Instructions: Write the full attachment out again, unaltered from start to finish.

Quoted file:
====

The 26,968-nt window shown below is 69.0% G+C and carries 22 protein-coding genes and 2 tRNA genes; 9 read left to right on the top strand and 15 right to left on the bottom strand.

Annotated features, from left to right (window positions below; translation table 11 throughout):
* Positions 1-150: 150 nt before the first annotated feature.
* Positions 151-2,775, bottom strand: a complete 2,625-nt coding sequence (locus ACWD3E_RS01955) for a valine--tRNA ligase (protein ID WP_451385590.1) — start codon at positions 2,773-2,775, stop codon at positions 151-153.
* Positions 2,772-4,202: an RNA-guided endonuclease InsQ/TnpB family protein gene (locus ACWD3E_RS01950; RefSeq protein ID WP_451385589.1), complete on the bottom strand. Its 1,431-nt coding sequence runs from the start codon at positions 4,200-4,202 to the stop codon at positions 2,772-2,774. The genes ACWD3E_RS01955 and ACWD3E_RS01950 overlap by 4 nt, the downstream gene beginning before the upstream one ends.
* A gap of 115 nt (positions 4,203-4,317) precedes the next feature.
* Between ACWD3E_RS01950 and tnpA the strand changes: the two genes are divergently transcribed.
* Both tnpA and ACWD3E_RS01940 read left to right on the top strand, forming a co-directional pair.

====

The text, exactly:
The 26,968-nt window shown below is 69.0% G+C and carries 22 protein-coding genes and 2 tRNA genes; 9 read left to right on the top strand and 15 right to left on the bottom strand.

Annotated features, from left to right (window positions below; translation table 11 throughout):
* Positions 1-150: 150 nt before the first annotated feature.
* Positions 151-2,775, bottom strand: a complete 2,625-nt coding sequence (locus ACWD3E_RS01955) for a valine--tRNA ligase (protein ID WP_451385590.1) — start codon at positions 2,773-2,775, stop codon at positions 151-153.
* Positions 2,772-4,202: an RNA-guided endonuclease InsQ/TnpB family protein gene (locus ACWD3E_RS01950; RefSeq protein ID WP_451385589.1), complete on the bottom strand. Its 1,431-nt coding sequence runs from the start codon at positions 4,200-4,202 to the stop codon at positions 2,772-2,774. The genes ACWD3E_RS01955 and ACWD3E_RS01950 overlap by 4 nt, the downstream gene beginning before the upstream one ends.
* A gap of 115 nt (positions 4,203-4,317) precedes the next feature.
* Between ACWD3E_RS01950 and tnpA the strand changes: the two genes are divergently transcribed.
* Both tnpA and ACWD3E_RS01940 read left to right on the top strand, forming a co-directional pair.